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Tuesday, 19 March, 2002, 15:39 GMT
Indian truck strike hits economy
Striking Indian truckers
Truckers want more time to replace old vehicles
A second day of strikes by trucking companies in the Indian state of Maharashtra against a tough pollution-control law has started to hit the economy.

The state law, which was introduced three years ago, requires trucks that are more than fifteen years old to be scrapped by the end of the month.

Striking Indian trucker
Fuel shortages are likely if the strike does not end
The strike has already pushed up commodity prices in India's financial hub of Bombay, home to more than 13 million people.

"We have to pay more for basic commodities such as vegetables and household goods, the ports are grinding to a halt and the railway yards are empty," Vijay Kalantri, president of All India Association of Industries, told the BBC's World Business Report.

The local economy is losing about 300m rupees (4.35m) a day in lost production, Mr Kalantri said.

The strike was called by an organisation which represents more than 200 transport associations with about 450,000 vehicles.

Industry impact

Fruit and vegetable prices have soared by up to 50% since the strike began, and cement prices in Bombay, one of the main construction markets, rose by about 5%.

The ports would be affected if the walkout is prolonged, authorities said.

Nageswar Rao, regional manager at the state-run Central Warehousing Corporation's office at Jawaharlal Nehru Port Trust, told the Reuters news agency that shipping operations were going on, but he warned operations could be affect within three days.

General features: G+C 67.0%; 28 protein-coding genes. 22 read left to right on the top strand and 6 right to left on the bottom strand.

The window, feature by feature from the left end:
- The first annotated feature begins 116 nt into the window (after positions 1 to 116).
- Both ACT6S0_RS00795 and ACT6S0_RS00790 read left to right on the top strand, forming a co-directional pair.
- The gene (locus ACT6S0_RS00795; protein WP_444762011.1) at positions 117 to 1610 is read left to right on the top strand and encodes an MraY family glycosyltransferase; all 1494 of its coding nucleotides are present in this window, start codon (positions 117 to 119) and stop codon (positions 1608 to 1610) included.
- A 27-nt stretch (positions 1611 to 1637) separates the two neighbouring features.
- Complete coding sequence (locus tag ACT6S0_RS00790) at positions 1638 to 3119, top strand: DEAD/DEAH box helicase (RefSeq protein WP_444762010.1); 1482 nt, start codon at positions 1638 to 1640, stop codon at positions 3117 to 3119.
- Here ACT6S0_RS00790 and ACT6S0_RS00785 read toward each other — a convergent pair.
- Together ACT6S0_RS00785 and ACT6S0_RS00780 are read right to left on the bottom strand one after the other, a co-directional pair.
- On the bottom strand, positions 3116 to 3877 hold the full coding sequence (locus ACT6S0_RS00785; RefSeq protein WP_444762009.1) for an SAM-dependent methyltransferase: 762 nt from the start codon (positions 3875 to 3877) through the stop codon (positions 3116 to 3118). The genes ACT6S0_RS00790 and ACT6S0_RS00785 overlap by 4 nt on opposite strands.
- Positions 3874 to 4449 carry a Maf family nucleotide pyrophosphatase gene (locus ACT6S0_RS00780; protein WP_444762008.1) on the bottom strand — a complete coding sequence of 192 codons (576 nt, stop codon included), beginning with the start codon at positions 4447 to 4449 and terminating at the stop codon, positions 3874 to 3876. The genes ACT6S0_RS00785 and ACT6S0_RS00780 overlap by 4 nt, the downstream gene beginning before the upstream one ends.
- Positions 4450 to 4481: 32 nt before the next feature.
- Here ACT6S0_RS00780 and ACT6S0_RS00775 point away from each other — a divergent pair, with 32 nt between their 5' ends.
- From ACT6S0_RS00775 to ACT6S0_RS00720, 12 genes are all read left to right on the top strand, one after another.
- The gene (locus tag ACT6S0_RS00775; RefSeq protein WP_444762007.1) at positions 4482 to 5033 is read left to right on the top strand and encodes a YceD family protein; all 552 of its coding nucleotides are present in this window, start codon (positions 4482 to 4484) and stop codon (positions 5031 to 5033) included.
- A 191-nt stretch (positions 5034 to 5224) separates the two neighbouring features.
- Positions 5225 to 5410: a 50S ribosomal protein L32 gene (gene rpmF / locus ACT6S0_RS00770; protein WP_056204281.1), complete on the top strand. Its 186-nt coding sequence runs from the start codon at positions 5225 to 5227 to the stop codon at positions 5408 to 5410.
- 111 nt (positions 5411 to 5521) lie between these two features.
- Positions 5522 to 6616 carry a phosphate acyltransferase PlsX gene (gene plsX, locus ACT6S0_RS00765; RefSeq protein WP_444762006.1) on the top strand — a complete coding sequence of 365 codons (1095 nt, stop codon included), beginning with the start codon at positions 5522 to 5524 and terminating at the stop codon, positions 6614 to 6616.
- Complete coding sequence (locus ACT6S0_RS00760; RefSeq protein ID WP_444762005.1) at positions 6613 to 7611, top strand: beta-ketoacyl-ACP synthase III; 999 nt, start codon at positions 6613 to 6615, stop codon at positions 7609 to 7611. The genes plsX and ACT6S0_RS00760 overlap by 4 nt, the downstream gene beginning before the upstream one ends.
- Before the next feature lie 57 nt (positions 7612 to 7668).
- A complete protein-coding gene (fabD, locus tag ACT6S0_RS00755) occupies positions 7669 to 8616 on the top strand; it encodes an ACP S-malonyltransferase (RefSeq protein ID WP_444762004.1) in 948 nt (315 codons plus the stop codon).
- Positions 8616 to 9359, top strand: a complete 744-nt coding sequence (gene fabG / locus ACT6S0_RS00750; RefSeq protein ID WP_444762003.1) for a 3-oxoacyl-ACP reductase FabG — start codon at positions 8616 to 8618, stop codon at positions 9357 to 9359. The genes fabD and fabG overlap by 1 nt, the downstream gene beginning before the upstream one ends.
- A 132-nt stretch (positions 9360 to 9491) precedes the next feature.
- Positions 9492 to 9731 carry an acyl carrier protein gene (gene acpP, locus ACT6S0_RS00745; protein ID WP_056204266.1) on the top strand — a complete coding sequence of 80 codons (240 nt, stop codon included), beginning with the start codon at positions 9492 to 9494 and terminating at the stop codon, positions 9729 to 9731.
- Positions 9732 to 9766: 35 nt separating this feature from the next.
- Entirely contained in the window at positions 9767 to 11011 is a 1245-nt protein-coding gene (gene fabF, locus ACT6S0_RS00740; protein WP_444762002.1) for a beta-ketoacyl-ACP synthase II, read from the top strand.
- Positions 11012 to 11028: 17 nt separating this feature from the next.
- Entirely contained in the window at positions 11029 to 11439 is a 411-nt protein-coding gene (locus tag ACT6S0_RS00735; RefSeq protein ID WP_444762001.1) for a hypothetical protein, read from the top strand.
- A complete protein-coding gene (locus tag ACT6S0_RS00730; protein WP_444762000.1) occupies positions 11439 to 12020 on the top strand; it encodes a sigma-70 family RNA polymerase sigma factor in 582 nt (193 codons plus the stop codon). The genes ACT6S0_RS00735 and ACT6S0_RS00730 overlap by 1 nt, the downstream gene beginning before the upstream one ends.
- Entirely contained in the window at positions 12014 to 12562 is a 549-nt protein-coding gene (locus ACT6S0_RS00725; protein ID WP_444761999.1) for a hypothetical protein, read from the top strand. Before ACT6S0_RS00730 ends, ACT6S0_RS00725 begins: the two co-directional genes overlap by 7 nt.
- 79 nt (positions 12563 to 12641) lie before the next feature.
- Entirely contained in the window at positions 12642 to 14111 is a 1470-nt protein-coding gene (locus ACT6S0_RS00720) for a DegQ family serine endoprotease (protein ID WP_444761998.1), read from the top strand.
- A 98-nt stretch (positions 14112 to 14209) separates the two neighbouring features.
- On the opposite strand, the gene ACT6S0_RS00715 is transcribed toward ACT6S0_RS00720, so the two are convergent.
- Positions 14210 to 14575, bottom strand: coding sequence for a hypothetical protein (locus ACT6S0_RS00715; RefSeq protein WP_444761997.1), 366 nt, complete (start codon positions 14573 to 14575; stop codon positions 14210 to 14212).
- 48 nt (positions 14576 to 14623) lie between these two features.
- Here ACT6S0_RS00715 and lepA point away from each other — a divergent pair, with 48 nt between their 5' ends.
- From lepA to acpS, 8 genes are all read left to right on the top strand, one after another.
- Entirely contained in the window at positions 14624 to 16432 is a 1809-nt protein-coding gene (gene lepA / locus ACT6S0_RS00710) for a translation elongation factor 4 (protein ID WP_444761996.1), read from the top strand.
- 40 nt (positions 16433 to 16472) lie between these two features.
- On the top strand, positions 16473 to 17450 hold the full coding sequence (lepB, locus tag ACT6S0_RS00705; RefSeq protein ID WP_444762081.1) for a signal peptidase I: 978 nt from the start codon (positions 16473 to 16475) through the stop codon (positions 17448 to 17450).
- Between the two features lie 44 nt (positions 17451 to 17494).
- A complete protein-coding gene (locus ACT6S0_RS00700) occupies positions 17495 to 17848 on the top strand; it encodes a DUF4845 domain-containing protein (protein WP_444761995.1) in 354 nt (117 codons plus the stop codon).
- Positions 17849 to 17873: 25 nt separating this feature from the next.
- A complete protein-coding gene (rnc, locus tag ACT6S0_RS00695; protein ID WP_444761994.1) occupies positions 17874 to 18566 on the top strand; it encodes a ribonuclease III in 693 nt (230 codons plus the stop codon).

"We are hardly getting about 10% of the normal containers from outside due to the strike," he said.

Saroj Tahiliani, secretary at the Mumbai Port Trust of Bombay, said the strike has hit the handling of only one vessel because they were using contract transporters who were not striking.

A spokesperson for oil retailer Bharat Petroleum Corporation said the strike could start to pinch consumers on Wednesday, because petrol pumps have storage capacity for only two to three days.

The company, which owns about 70 petrol stations in Bombay, said it would try to ensure supplies through its own tankers.

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Vijay Kalantri, All India Association of Industries
"The ports are grinding to a halt and the railway yards are empty."
See also:

06 Mar 02 | Business
India counts economic cost of riots
04 Jan 02 | Business
Chaos strikes India's banks
05 Dec 01 | Business
India puts growth ahead of deficit
04 Oct 01 | Business
Indian economy smarts under crisis
21 Dec 01 | Country profiles
Country profile: India
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